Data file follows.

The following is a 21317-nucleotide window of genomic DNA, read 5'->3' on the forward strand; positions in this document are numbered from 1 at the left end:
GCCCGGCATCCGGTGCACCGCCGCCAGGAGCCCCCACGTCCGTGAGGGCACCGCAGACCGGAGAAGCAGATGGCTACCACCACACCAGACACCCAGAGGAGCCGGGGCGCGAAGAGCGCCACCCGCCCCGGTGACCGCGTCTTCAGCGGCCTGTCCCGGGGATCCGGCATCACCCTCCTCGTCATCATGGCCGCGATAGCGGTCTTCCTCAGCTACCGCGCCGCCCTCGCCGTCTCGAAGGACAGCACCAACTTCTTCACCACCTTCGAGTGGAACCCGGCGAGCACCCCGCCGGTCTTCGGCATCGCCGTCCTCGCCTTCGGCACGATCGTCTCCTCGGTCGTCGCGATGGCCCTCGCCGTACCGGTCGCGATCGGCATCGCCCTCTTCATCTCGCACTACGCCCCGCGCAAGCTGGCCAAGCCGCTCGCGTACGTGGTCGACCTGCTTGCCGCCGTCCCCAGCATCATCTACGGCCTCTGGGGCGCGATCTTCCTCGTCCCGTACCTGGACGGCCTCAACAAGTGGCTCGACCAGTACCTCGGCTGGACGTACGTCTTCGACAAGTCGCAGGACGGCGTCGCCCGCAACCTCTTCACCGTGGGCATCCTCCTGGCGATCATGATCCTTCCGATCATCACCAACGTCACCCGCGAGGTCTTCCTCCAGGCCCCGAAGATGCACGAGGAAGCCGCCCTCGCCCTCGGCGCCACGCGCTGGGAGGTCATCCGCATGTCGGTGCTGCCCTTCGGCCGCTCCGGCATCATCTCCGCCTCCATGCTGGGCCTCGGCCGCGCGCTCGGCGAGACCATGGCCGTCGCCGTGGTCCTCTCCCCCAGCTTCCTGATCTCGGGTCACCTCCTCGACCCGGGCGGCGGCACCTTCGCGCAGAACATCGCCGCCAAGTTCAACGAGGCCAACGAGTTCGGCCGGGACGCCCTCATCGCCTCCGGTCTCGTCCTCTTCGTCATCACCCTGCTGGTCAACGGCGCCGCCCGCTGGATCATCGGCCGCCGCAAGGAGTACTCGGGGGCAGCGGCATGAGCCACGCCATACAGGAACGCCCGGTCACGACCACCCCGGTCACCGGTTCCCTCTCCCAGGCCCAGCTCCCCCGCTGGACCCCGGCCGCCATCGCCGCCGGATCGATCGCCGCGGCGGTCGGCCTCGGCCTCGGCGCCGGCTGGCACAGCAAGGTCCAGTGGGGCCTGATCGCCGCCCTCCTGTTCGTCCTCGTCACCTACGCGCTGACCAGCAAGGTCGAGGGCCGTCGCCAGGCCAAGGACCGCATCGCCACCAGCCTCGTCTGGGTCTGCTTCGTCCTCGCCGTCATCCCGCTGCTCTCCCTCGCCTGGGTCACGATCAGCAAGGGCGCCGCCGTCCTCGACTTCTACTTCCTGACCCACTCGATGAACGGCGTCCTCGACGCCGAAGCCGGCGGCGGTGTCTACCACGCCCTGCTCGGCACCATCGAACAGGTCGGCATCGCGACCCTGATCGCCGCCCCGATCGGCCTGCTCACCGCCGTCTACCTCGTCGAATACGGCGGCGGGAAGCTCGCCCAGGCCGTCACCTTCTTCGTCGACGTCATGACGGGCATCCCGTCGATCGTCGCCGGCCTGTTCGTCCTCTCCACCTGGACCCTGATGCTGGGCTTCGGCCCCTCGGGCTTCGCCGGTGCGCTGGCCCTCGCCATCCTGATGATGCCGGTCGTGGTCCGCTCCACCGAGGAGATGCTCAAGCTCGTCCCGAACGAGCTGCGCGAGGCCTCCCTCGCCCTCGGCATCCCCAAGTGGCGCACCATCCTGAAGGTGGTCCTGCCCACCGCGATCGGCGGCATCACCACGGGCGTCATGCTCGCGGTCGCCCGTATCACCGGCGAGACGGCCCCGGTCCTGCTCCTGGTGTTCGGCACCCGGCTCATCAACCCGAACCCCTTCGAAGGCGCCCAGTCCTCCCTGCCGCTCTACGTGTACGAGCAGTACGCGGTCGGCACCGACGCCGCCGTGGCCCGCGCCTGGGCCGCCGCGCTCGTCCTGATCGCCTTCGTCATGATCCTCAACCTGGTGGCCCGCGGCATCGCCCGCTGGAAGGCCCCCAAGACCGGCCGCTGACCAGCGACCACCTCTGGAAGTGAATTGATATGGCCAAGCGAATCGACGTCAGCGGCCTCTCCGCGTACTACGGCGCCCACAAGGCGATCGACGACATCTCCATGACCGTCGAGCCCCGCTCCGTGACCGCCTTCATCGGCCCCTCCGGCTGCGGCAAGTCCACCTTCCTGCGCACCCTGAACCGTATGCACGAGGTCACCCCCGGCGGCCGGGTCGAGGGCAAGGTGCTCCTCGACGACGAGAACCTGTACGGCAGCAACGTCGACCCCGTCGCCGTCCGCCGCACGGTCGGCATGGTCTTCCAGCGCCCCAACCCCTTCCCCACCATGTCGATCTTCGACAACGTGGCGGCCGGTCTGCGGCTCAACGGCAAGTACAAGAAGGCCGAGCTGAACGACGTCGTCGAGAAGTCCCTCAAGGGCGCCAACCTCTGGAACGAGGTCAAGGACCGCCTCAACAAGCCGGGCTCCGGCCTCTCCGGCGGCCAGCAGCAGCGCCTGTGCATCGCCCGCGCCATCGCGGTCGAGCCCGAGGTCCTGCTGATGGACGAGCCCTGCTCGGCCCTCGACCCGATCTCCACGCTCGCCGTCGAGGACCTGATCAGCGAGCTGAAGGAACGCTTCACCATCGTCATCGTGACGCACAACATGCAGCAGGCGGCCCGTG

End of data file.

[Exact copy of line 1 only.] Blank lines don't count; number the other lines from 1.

The following is a 21317-nucleotide window of genomic DNA, read 5'->3' on the forward strand; positions in this document are numbered from 1 at the left end: